Tag archives for OSHA
Workers continue to face dangerous exposures to diacetyl; paid sick leave legislation introduced in West Virginia; home health workers rally for living wages; and the rise of the independent contractor classification threatens worker rights.
While silicosis-related deaths have declined, it remains a serious occupational health risk and one that requires continued public health attention, according to recent data from the Centers for Disease Control and Prevention.
NPR investigates the high rates of work-related injuries among nurses; Illinois governor signs order targeting collective bargaining; OSHA cites one of the world’s largest furniture manufacturers; and thousands of oil refinery workers go on strike.
Exploring the Uberization of work; big retailers fight new OSHA injury reporting rule; Congress members introduce paid leave for federal workers; and John Boehner inadvertently makes the case for a minimum wage increase.
If you’re in the market for a paint remover and head to your local hardware store, most of the products you’re likely to find will contain methylene chloride. These products carry hazard warnings that say “Danger!” and “Poison” along with cautionary statements about the chemical’s nervous system effects and the possibility that exposure can cause blindness, birth defects, cancer and respiratory harm. But there’s little – if anything – to suggest such products are so hazardous that they were responsible for at least 14 deaths in the United States between 2000 and 2011. These products are banned in the EU. Are there alternatives and why are they still for sale in the U.S.?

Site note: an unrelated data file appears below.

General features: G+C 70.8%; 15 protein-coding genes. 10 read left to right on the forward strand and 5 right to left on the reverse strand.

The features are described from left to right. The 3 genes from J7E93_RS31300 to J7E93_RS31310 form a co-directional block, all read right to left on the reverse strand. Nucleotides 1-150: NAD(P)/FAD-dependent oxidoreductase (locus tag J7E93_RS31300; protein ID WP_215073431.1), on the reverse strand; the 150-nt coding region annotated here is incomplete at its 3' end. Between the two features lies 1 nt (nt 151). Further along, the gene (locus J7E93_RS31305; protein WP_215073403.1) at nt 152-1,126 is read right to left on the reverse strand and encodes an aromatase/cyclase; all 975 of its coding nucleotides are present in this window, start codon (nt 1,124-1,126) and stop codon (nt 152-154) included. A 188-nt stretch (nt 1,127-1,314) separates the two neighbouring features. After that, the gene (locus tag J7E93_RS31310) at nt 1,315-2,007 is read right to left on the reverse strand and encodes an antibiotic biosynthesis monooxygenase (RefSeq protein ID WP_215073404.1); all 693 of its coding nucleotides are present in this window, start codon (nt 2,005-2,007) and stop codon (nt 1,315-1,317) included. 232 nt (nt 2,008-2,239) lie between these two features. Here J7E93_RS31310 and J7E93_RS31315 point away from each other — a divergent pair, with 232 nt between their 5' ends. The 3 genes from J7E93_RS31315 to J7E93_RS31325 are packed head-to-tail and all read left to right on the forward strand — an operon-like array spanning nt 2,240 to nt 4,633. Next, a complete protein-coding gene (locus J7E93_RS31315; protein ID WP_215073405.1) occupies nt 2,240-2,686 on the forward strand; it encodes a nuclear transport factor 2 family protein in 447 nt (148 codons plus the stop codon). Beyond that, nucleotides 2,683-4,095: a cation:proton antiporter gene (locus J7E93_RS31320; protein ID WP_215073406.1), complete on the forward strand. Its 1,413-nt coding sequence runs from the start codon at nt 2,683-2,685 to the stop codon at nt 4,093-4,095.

This week’s snapshot of just one work-related fatality in the U.S. This one occurred on January 12, 2015 in Phoenix, AZ.
With agriculture ranked one of the most dangerous industries in the country, many Americans might be surprised to know that it’s still perfectly legal for farms to officially employ children. For years, advocates have been working to address this gaping loophole in the nation’s child labor laws, often citing children’s increased vulnerability to workplace-related injury, illness and exploitation. A new study confirms those concerns, underscoring the need to better protect the children and youth working in American fields.
Staten Island worker death highlights risks facing Latino construction workers; fight continues to ban asbestos; Minnesota minimum wage increase in jeopardy for tipped workers; and researchers look for ways to protect respiratory health among dairy farm workers.
Reporter David McCumber introduces us to three individuals whose lives forever changed because of asbestos exposure. There will be more of them if companies, like the ones just cited by OSHA, continue to violate asbestos regulations.
“In the 602 days since the West, Texas tragedy there have been 355 chemical accidents resulting in 79 deaths and 1500 hospitalizations,” said Committee Chair Senator Barbara Boxer (D-CA) opening the hearing. “Essentially,” said Boxer, since the West, Texas accident, there’s been a U.S. incident involving hazardous chemicals every other day. “This,” she said, “is absolutely outrageous.”